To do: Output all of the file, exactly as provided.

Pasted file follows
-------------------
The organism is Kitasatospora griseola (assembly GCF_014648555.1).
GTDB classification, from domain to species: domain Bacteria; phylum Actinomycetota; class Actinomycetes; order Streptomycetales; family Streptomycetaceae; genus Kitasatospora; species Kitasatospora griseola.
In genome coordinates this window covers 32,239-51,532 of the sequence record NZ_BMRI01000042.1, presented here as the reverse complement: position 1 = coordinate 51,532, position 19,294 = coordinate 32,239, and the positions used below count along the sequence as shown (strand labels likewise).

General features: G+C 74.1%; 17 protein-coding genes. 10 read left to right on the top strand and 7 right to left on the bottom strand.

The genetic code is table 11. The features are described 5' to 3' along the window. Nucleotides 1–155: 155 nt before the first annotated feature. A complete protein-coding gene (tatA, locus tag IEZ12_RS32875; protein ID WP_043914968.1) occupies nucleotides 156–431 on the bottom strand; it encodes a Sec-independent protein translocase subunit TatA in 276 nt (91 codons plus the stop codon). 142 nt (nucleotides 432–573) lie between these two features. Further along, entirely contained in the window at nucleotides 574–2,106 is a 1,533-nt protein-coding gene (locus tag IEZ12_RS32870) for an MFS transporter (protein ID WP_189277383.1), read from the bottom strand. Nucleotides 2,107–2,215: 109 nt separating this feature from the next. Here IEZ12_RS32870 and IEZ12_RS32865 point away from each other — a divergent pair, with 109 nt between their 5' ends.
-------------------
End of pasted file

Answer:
The organism is Kitasatospora griseola (assembly GCF_014648555.1).
GTDB classification, from domain to species: domain Bacteria; phylum Actinomycetota; class Actinomycetes; order Streptomycetales; family Streptomycetaceae; genus Kitasatospora; species Kitasatospora griseola.
In genome coordinates this window covers 32,239-51,532 of the sequence record NZ_BMRI01000042.1, presented here as the reverse complement: position 1 = coordinate 51,532, position 19,294 = coordinate 32,239, and the positions used below count along the sequence as shown (strand labels likewise).

General features: G+C 74.1%; 17 protein-coding genes. 10 read left to right on the top strand and 7 right to left on the bottom strand.

The genetic code is table 11. The features are described 5' to 3' along the window. Nucleotides 1–155: 155 nt before the first annotated feature. A complete protein-coding gene (tatA, locus tag IEZ12_RS32875; protein ID WP_043914968.1) occupies nucleotides 156–431 on the bottom strand; it encodes a Sec-independent protein translocase subunit TatA in 276 nt (91 codons plus the stop codon). 142 nt (nucleotides 432–573) lie between these two features. Further along, entirely contained in the window at nucleotides 574–2,106 is a 1,533-nt protein-coding gene (locus tag IEZ12_RS32870) for an MFS transporter (protein ID WP_189277383.1), read from the bottom strand. Nucleotides 2,107–2,215: 109 nt separating this feature from the next. Here IEZ12_RS32870 and IEZ12_RS32865 point away from each other — a divergent pair, with 109 nt between their 5' ends.